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A Ski Race Celebrates Norwegian History

Competitors in this year’s Birkie in Wisconsin sprint to the finish line.

The American Birkebeiner, or Birkie, is the largest cross country ski race in North America. The annual event has grown in popularity each year, drawing an estimated 13,500 competitors in 2020, before the coronavirus pandemic was declared.

The competition starts in Cable, Wisconsin, and ends in Hayward. This year, the Birkie took place on February 26. It included the 50- and 55-kilometer skate skiing and classic skiing races, as well as the smaller Kortelopet, a 29-kilometer endurance contest, and a 15-kilometer race, which honors the history of Prince Haakon of Norway.

In 1206, Norway was destroyed by a civil war. To save Prince Haakon, the infant royal heir, two “Birkenbeiner” warriors carried him across the mountains. Birkebeiner means birch leggings in Norwegian, which is what the two warriors wore. Now, each year, two people dress up and play the part of those warriors.

The first Birkebeiner took place in 1932 in Norway. The tradition began in the United States in 1973, when the late Tony Wise, a skier and entrepreneur, sought to honor his Norwegian heritage. Initially, the Birkie began in Wise’s hometown of Hayward, Wisconsin, and ended in Cable. The race now begins in Cable and ends in Hayward.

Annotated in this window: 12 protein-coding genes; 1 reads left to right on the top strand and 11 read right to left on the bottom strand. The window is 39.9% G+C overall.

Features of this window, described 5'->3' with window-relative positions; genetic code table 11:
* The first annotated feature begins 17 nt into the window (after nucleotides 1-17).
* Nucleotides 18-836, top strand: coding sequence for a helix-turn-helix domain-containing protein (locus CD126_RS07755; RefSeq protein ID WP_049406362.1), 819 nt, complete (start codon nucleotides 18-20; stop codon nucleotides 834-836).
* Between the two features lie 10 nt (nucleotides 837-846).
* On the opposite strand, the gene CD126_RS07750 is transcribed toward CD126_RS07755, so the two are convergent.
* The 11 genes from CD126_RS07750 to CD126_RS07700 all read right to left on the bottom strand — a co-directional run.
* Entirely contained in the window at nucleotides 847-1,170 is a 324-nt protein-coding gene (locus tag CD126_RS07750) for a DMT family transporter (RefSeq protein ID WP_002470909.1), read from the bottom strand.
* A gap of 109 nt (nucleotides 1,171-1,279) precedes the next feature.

The Birkebeiner is now woven into the culture of Wisconsin. “It’s always hard,” said skier Phoebe Miron-Kroll, who skied the 50-kilometer (31-plus miles) skate in 4 hours and 18 minutes. “The hills are relentless.”

Like many competitors, Tom Heinitz said that he looks forward to the event each year with excitement. “It’s got an amazing international flavor,” he said. Heinitz completed the 50-kilometer race in 4 hours and 17 minutes.

Teryn Munroe, a former full Birkie competitor, did the Kortelopet this year. “Seeing everyone, seeing all the different skiing uniforms, it’s fun to cheer along,” Munroe said, explaining her joy at seeing the finish line. She completed the Kortelopet in 2 hours and 55 minutes. 

Gerard Agnellet of France won the 50-kilometer skate with a time of 2 hours and 7 minutes. Leo Hipp of Minneapolis won the 55-kilometer classic, finishing in 2 hours and 51 minutes.

“I love the whole atmosphere,” Heinitz said, “and what it represents.” 

Photo courtesy of the author